Questions and AnswersLinksBook Reviews
Related Topics

Anxiety Disorders
Bipolar Disorder
Addictions: Alcohol and Substance Abuse
Pain Management

Mom-to-Be's Antidepressant Use May Be Tied to Speech Issues in Child

HealthDay News
by -- Robert Preidt
Updated: Oct 12th 2016

new article illustration

WEDNESDAY, Oct. 12, 2016 (HealthDay News) -- Children whose mothers used an often-prescribed type of antidepressant during pregnancy may be more likely to develop speech and language disorders, a new study suggests.

Researchers found that mothers who bought selective serotonin reuptake inhibitor (SSRI) drugs at least twice during pregnancy were 37 percent more likely to have a child with a speech and/or language disorder than those who did not take the antidepressants.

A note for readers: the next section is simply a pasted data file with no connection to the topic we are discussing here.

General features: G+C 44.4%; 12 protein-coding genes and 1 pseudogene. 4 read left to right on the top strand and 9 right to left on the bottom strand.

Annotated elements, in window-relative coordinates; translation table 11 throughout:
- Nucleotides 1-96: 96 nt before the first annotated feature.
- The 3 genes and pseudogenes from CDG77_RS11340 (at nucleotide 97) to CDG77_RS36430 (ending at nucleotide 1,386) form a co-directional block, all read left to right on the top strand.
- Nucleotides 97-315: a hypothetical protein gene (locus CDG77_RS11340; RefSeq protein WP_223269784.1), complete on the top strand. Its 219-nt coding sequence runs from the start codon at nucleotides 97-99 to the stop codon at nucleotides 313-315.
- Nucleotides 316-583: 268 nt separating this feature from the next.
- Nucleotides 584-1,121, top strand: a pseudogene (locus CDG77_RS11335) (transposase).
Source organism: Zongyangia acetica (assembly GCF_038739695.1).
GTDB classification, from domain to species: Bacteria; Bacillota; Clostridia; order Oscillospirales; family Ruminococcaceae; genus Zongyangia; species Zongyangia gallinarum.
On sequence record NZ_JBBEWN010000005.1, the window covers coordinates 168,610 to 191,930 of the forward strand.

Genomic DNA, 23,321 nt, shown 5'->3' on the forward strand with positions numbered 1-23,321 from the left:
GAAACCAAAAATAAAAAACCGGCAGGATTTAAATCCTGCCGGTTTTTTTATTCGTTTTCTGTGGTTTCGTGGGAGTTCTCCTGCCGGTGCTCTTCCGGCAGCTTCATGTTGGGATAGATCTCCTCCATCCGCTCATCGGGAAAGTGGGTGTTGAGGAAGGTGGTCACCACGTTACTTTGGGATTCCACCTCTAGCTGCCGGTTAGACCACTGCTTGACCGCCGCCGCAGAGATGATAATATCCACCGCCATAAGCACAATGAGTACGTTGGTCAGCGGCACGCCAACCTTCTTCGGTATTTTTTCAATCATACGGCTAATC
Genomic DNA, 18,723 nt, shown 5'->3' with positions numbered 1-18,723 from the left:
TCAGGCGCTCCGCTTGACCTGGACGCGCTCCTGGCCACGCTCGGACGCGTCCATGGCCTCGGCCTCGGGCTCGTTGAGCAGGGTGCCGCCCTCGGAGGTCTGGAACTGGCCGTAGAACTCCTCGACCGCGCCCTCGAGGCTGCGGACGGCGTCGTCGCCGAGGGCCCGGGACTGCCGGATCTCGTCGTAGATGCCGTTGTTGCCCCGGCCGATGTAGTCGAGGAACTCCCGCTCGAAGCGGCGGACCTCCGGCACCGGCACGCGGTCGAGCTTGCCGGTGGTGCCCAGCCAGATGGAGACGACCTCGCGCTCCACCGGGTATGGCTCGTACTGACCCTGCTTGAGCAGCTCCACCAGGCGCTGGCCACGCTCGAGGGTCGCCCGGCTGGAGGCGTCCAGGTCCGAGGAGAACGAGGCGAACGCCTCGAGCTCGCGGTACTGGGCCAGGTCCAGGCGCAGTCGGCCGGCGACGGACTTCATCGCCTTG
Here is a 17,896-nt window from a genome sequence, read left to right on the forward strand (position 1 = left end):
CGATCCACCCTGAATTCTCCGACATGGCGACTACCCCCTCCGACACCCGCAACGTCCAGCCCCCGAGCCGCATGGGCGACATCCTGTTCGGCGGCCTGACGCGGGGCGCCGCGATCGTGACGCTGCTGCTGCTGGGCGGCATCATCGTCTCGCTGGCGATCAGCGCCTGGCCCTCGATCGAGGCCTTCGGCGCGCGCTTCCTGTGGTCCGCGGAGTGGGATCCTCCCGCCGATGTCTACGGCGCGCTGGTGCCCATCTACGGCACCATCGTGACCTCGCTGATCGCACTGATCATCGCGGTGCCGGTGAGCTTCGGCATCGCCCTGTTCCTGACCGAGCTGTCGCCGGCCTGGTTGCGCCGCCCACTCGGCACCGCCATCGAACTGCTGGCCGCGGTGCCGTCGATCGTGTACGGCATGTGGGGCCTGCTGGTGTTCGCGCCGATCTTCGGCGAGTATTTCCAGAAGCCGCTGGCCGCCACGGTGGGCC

SSRIs include medicines such as Celexa, Lexapro, Paxil, Prozac and Zoloft.

The study was observational, meaning it couldn't prove that the drugs helped cause the language/speech problems, only that there was an association. And experts who reviewed the findings stressed that women who require an SSRI during their pregnancy may still want to stick with the drug.

"It must be remembered that the prevalence of speech-language disorders was very low in all of the offspring studied -- including those infants exposed to SSRIs prenatally," said Dr. Andrew Adesman. He's chief of child, developmental & behavioral pediatrics at Cohen Children's Medical Center in New Hyde Park, N.Y.

According to Adesman, "even if follow-up studies confirm that use of SSRIs during pregnancy modestly increase the risk of these offspring having a speech-language disorder, it is important to note that depression -- if untreated during pregnancy -- also poses significant risks to the mother."